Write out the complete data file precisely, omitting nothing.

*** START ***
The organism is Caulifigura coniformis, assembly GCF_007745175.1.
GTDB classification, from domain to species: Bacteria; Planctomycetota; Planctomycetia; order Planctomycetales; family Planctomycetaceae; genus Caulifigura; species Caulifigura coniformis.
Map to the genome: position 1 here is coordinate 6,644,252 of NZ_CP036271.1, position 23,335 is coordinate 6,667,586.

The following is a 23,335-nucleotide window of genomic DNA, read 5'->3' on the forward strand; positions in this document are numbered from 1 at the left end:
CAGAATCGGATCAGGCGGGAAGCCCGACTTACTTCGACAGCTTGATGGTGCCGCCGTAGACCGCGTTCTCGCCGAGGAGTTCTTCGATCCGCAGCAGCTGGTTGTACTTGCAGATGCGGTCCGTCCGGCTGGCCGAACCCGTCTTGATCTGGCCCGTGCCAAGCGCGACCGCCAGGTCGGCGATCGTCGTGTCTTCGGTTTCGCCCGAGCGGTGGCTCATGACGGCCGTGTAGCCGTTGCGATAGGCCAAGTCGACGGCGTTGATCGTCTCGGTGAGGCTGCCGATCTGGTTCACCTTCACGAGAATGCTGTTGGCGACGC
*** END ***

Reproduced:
The organism is Caulifigura coniformis, assembly GCF_007745175.1.
GTDB classification, from domain to species: Bacteria; Planctomycetota; Planctomycetia; order Planctomycetales; family Planctomycetaceae; genus Caulifigura; species Caulifigura coniformis.
Map to the genome: position 1 here is coordinate 6,644,252 of NZ_CP036271.1, position 23,335 is coordinate 6,667,586.

The following is a 23,335-nucleotide window of genomic DNA, read 5'->3' on the forward strand; positions in this document are numbered from 1 at the left end:
CAGAATCGGATCAGGCGGGAAGCCCGACTTACTTCGACAGCTTGATGGTGCCGCCGTAGACCGCGTTCTCGCCGAGGAGTTCTTCGATCCGCAGCAGCTGGTTGTACTTGCAGATGCGGTCCGTCCGGCTGGCCGAACCCGTCTTGATCTGGCCCGTGCCAAGCGCGACCGCCAGGTCGGCGATCGTCGTGTCTTCGGTTTCGCCCGAGCGGTGGCTCATGACGGCCGTGTAGCCGTTGCGATAGGCCAAGTCGACGGCGTTGATCGTCTCGGTGAGGCTGCCGATCTGGTTCACCTTCACGAGAATGCTGTTGGCGACGC